Getting Good at Being Bad


Everyone should know by now that a problem caught early is cheaper to fix. But how many companies behave as if this is really true? In this column, Linda Hayes explains why protecting management from the truth about project problems may not be the wisest course of action.

Have you ever heard the saying: If you don't have time to do it right, how will you find time to do it over?

But the reality is that we do, in fact, seem to find enough time to react to problems but very little time to prevent them. Everyone supposedly "knows"—or should by now—that the earlier you catch problems the cheaper they are to fix, but how many companies behave as if this is really true? Few, in my experience, and it seems to be getting worse.

Instead, I see elaborate (and expensive) coping mechanisms for recovering from mistakes. I've seen two complete versions of the production environment maintained so that anytime a change causes an unexpected issue, processing can be rapidly cut over to the pre-change state. Recovery can be so quick that management may not know there was a problem.

Ironically, these same companies can't seem to afford stable, controlled test environments and enough time and people to provide the test coverage it takes to avoid these hiccups.

I also hear hair-raising tales of a tidal wave of projects, not enough time or people to test, close calls and errors that escape like lunatics into production…followed by late-night pages, frantic fixes, and one more bullet dodged. I've listened to managers deny vacation time scheduled around a major release because everyone has to be at their battle stations. I'm stressed out just hearing about it, yet everyone acts as if this is normal.

Maybe the reason management doesn't invest in quality improvements is because they aren't feeling any pain. We're so good at coping with, recovering from, or covering up disasters that from management's point of view, things are working fine as they are. Why should they change?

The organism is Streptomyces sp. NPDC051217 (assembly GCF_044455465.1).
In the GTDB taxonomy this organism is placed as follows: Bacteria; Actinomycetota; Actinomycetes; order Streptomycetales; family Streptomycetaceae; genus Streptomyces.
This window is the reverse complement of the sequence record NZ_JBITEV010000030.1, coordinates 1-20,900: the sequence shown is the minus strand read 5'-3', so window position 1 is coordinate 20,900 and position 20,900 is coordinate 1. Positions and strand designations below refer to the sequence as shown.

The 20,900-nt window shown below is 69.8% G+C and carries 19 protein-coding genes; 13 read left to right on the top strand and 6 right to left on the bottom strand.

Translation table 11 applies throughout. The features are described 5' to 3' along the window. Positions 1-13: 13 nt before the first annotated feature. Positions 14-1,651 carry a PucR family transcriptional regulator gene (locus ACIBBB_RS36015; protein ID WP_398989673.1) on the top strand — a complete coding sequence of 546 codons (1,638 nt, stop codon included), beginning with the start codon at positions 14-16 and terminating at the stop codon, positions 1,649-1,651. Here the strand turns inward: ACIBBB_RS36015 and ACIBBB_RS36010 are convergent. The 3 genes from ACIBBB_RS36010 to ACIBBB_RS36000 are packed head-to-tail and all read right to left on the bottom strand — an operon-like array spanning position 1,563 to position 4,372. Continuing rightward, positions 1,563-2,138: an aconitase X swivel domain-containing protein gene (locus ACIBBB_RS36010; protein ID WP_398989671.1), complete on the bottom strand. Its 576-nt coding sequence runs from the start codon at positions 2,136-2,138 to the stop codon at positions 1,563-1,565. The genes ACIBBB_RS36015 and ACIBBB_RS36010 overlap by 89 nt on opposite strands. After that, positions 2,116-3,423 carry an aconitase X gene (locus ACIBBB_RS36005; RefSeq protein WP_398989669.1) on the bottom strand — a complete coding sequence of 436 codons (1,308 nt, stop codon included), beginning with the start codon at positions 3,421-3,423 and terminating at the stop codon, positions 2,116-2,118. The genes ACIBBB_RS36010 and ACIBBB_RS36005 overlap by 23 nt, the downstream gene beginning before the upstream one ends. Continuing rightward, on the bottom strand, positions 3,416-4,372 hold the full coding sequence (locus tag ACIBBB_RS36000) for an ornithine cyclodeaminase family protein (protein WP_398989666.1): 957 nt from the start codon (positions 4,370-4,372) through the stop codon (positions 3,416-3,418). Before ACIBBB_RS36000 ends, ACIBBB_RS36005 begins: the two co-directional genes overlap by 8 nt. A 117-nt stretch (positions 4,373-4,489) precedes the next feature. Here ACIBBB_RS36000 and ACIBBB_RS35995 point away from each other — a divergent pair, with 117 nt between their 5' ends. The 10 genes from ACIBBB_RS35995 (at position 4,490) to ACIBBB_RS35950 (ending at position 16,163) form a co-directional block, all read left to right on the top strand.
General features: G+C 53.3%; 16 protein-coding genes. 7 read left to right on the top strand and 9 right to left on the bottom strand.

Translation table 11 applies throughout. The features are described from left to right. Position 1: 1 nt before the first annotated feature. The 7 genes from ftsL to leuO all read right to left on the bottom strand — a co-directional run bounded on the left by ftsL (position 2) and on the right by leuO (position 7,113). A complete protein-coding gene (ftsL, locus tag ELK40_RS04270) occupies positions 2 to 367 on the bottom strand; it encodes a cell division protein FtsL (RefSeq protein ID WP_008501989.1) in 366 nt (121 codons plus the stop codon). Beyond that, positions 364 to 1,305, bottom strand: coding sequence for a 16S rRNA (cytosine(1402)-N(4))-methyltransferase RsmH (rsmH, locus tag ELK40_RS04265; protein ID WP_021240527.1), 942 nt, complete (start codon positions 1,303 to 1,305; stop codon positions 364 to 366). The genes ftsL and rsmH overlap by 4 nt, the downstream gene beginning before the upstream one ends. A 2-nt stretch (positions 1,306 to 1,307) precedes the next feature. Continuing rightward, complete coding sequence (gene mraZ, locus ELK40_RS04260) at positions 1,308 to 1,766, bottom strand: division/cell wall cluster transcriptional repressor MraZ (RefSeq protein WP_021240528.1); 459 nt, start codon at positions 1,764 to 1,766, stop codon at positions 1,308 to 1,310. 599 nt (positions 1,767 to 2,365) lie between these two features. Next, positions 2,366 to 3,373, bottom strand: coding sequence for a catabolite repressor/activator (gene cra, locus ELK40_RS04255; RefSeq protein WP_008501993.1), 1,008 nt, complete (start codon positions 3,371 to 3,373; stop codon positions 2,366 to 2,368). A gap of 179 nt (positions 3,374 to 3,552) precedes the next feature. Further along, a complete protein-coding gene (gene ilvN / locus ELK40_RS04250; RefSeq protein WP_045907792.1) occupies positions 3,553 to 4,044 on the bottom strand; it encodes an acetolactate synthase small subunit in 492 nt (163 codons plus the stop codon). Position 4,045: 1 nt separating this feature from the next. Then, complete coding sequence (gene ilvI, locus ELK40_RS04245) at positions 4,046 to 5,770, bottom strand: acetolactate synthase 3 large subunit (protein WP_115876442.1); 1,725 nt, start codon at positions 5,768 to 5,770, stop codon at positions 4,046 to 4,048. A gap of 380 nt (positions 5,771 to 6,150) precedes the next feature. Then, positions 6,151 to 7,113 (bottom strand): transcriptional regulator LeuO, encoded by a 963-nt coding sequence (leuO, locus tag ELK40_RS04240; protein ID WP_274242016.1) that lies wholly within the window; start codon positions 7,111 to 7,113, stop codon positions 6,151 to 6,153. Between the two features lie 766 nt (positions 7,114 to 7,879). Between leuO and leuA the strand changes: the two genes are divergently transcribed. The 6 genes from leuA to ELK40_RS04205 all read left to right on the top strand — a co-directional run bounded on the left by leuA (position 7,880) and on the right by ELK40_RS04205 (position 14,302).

It reminds me of a story about Catherine the Great of Russia. She planned a cruise down the river to survey the empire and members of her court actually arranged for a team to precede her, building fake village fronts and rounding up peasants to pose as happy, healthy, and loyal subjects who cheered her as she floated by. Of course the opposite was true, the peasants were living in desperate poverty. The ultimate irony was that once she grasped the actual situation, she proved to be a formidable force for social change and improvement in living conditions. Hence, the Great part.

So, are we really doing management—or ourselves—any favors by creating an illusion? If it is really true that we end up spending much more time and money trying to fix problems in production than we would earlier in the lifecycle, then aren't we shooting ourselves in the foot to avoid and deny the reality? Are we robbing resources from improvements and wasting them on defenses?Now, I'm not advocating that we become whiners, wallowing in past mistakes or dwelling on dire predictions. But there is a big difference between dealing with issues and covering them up. Successfully dodging a hail of bullets on your way home is not the same as living in a safe neighborhood. Just because production wasn't down (or at least not for long) doesn't mean there was no impact: There is a very real cost in terms of loss of productivity, lower morale, and increased stress. And, of course, every so often there is a problem that can't be covered up or recovered from quickly enough.

The best strategy is somewhere in between whining and denying. It should be imperative to identify any issues that occur in production and perform some degree of root cause analysis—not for placing blame but for figuring out how it could have been prevented. These incidents should also be tracked for trends—is production becoming more or less stable over time? Are process improvements having any effect? One of the most successful test managers I know of consistently receives his requested budget by demonstrating a direct impact on production incidents.

What is the culture in your company? Is everyone so focused on how things look that they are ignoring how they really are, or is honesty permitted, even encouraged, as a means of improvement? Does your management really grasp the risks of cutting quality corners along the way, or do they think they are getting away with it?

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